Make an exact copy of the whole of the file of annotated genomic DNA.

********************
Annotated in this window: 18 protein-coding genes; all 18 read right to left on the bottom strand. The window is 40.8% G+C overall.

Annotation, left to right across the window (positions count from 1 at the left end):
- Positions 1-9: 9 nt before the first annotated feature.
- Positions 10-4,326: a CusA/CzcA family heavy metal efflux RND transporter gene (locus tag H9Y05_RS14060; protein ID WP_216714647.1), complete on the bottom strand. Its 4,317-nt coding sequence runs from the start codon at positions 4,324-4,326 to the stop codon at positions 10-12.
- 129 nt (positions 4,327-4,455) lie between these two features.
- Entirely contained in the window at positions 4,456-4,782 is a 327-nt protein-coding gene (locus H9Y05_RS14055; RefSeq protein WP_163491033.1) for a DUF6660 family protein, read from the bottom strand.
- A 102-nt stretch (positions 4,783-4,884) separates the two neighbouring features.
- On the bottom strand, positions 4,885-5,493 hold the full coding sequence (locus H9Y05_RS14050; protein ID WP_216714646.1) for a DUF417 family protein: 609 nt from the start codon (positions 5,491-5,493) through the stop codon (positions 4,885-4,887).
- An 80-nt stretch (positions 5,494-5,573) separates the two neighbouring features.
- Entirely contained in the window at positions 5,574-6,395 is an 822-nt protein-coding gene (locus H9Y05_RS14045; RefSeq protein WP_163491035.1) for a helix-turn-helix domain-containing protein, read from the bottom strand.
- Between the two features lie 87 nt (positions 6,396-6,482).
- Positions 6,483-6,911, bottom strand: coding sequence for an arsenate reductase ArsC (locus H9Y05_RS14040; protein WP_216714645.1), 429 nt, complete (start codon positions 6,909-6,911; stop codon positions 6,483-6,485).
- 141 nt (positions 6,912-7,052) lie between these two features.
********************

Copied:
Annotated in this window: 18 protein-coding genes; all 18 read right to left on the bottom strand. The window is 40.8% G+C overall.

Annotation, left to right across the window (positions count from 1 at the left end):
- Positions 1-9: 9 nt before the first annotated feature.
- Positions 10-4,326: a CusA/CzcA family heavy metal efflux RND transporter gene (locus tag H9Y05_RS14060; protein ID WP_216714647.1), complete on the bottom strand. Its 4,317-nt coding sequence runs from the start codon at positions 4,324-4,326 to the stop codon at positions 10-12.
- 129 nt (positions 4,327-4,455) lie between these two features.
- Entirely contained in the window at positions 4,456-4,782 is a 327-nt protein-coding gene (locus H9Y05_RS14055; RefSeq protein WP_163491033.1) for a DUF6660 family protein, read from the bottom strand.
- A 102-nt stretch (positions 4,783-4,884) separates the two neighbouring features.
- On the bottom strand, positions 4,885-5,493 hold the full coding sequence (locus H9Y05_RS14050; protein ID WP_216714646.1) for a DUF417 family protein: 609 nt from the start codon (positions 5,491-5,493) through the stop codon (positions 4,885-4,887).
- An 80-nt stretch (positions 5,494-5,573) separates the two neighbouring features.
- Entirely contained in the window at positions 5,574-6,395 is an 822-nt protein-coding gene (locus H9Y05_RS14045; RefSeq protein WP_163491035.1) for a helix-turn-helix domain-containing protein, read from the bottom strand.
- Between the two features lie 87 nt (positions 6,396-6,482).
- Positions 6,483-6,911, bottom strand: coding sequence for an arsenate reductase ArsC (locus H9Y05_RS14040; protein WP_216714645.1), 429 nt, complete (start codon positions 6,909-6,911; stop codon positions 6,483-6,485).
- 141 nt (positions 6,912-7,052) lie between these two features.